Defund the Police -- Then what?
By Jean Godden
"Defund Police" signs and cries pepper the George Floyd marches. In response, nine members of the Minneapolis City Council have voted to defund the police. Councilmembers say that, after a history of racism, the city's police force cannot be reformed. They have pledged to create "a new system of public safety."
The idea of defunding the police is problematic. Certainly "Defund Police" is a catchy slogan. It fits easily a protest sign. It matches protesters' sentiments. But it is still hard to imagine how such a simplistic solution could be accomplished.
Defunding a police force has been done on rare occasions. In cases cited -- Camden, New Jersey, and Compton, California -- abandonment of the local force involved leaving the field, turning the job of policing over to a larger jurisdiction's uniformed force.
However, that solution has some inherent risks. Placing public safety in the hands of the bigger region means that local residents have less to say about specific police priorities. That means less oversight, potentially making in-city neighborhoods more dangerous.
Protesters' cries to abolish the police likely are not meant to be taken literally. Rather these are demands to rethink law enforcement systems and to grapple with issues like use of force and police misconduct. Some of these specifics have been partially dealt with in places like Seattle where we've seen some reforms in years since 2012 when Mayor Mike McGinn signed a memorandum of understanding with the Department of Justice.
Earlier this year the city asked for release from the DOJ consent decree, but, afte pressure from protest leaders, Mayor Jenny Durkan and City Attorney Pete Holmes have rescinded that request. The mayor agreed to other demands, including a promise to redirect some police funds to community-based programs, ordering body cams turned on during protests, removing mourning bans from police badges and scaling back use of national guard troops.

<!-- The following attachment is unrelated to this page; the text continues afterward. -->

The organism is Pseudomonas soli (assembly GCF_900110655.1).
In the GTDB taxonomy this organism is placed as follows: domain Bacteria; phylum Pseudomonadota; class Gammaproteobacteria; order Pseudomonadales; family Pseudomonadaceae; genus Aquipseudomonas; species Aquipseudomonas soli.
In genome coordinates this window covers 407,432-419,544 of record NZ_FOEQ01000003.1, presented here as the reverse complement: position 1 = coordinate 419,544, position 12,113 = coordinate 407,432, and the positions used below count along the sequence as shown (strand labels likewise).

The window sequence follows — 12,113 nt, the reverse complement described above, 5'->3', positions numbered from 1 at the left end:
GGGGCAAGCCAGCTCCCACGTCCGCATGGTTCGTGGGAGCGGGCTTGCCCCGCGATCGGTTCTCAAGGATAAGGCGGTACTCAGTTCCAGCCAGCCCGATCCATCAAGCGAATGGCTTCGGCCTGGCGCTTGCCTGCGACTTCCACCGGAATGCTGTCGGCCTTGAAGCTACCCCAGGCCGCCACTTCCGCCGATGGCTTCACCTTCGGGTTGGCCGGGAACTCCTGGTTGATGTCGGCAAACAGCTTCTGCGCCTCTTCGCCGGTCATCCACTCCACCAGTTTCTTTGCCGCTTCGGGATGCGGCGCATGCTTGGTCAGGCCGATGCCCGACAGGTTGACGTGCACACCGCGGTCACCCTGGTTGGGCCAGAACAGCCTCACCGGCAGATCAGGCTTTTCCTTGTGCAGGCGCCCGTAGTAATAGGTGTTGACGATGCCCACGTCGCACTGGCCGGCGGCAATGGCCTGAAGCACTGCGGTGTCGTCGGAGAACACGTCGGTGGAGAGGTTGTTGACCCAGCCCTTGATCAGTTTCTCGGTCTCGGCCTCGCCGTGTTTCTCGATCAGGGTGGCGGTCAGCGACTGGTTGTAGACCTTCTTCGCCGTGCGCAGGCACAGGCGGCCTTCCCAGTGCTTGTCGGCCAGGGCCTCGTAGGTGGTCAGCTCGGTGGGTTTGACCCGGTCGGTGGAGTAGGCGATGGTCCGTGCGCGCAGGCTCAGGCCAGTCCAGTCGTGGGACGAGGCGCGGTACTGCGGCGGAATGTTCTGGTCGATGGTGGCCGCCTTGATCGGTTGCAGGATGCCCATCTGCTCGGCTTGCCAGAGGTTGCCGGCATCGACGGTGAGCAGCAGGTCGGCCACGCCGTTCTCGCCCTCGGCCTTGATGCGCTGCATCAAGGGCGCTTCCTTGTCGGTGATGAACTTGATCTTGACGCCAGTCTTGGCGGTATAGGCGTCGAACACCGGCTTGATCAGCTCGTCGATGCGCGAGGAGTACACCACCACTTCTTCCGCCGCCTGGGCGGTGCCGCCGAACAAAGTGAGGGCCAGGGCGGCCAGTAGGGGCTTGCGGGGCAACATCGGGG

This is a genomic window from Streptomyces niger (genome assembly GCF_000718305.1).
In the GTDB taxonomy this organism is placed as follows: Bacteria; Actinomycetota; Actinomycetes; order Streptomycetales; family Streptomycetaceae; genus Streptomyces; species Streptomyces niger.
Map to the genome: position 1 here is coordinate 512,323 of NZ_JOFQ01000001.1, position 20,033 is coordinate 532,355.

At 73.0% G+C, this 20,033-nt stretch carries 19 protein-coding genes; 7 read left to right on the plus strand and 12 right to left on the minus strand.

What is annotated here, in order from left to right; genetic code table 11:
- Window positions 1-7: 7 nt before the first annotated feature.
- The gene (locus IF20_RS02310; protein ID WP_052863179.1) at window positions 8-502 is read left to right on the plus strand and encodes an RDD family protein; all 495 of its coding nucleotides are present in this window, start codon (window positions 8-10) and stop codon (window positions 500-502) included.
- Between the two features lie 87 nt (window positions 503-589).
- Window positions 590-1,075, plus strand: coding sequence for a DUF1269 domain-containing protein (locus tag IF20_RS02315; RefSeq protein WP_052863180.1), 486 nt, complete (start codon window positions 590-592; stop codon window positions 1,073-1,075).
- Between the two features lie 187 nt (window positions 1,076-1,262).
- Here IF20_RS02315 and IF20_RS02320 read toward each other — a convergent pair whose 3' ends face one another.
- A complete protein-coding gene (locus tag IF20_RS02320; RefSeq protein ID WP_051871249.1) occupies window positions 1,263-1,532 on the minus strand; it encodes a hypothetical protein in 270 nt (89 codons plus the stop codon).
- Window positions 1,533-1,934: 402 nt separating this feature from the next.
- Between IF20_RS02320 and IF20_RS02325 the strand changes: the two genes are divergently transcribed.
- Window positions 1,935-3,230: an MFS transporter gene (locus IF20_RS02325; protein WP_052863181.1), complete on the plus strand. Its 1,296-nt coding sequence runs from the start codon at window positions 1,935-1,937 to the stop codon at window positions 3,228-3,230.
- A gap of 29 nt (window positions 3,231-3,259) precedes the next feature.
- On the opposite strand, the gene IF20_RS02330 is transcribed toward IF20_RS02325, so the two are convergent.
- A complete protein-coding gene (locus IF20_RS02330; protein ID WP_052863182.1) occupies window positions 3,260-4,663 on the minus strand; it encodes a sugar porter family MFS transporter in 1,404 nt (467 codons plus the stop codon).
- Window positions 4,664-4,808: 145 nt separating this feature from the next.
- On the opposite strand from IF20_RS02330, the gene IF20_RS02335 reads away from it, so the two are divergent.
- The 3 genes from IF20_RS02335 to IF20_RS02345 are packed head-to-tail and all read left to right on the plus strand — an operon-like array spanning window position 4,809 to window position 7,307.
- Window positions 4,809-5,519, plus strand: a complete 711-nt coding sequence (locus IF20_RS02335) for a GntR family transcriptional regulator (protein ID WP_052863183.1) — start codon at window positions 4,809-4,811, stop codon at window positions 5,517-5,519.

These are the right steps but stripping the police department of funds -- some want to cut 50 percent -- would jeopardize programs such as training in de-escalation and protection of civil rights. Since the bulk of police funding goes to salaries, slashing the police budget means firing officers, likely the young, newly trained professionals. Then there is the naive notion that policing can be left to "self policing" by the community. That sounds ideal but also risks vigilante justice.
Rather than "defunding," it would be better to work harder and smarter for police improvements. For example, in Eugene, Ore., a medic and crisis worker with mental health training are routinely dispatched to emergency calls. Given this enlightened way of responding, it is no wonder that some leaders -- people like Democratic candidate Joe Biden -- are calling for increased police spending, rather than wholesale reductions.
What needs to happen are recommended reforms like updating use of force policies and dogged enforcement of bans on choke holds. Transparency too is critical -- the public needs to know where police budgets are spent. It matters that citizens can find out if bad officers are continuing to serve. Police unions rightfully protect members, but they also have a responsibility to the public.
Demilitarization must be at issue as well. Police departments have received federal grants enabling them to acquire military hardware. If they've got weapons, they'll likely be used. It's instructive that the Obama administration limited the flow of that equipment, something that Donald Trump has since overturned.
Defunding police does not seem like a sensible course; but listening to protesters and their concerns is an imperative. We must take protesters' complaints seriously, address and reform police systems, involve local communities in finding solutions. It's a difficult route to travel, but we have no choice. We must forge a pathway for equality and equal rights for all. There should be no question that Black Lives Matter.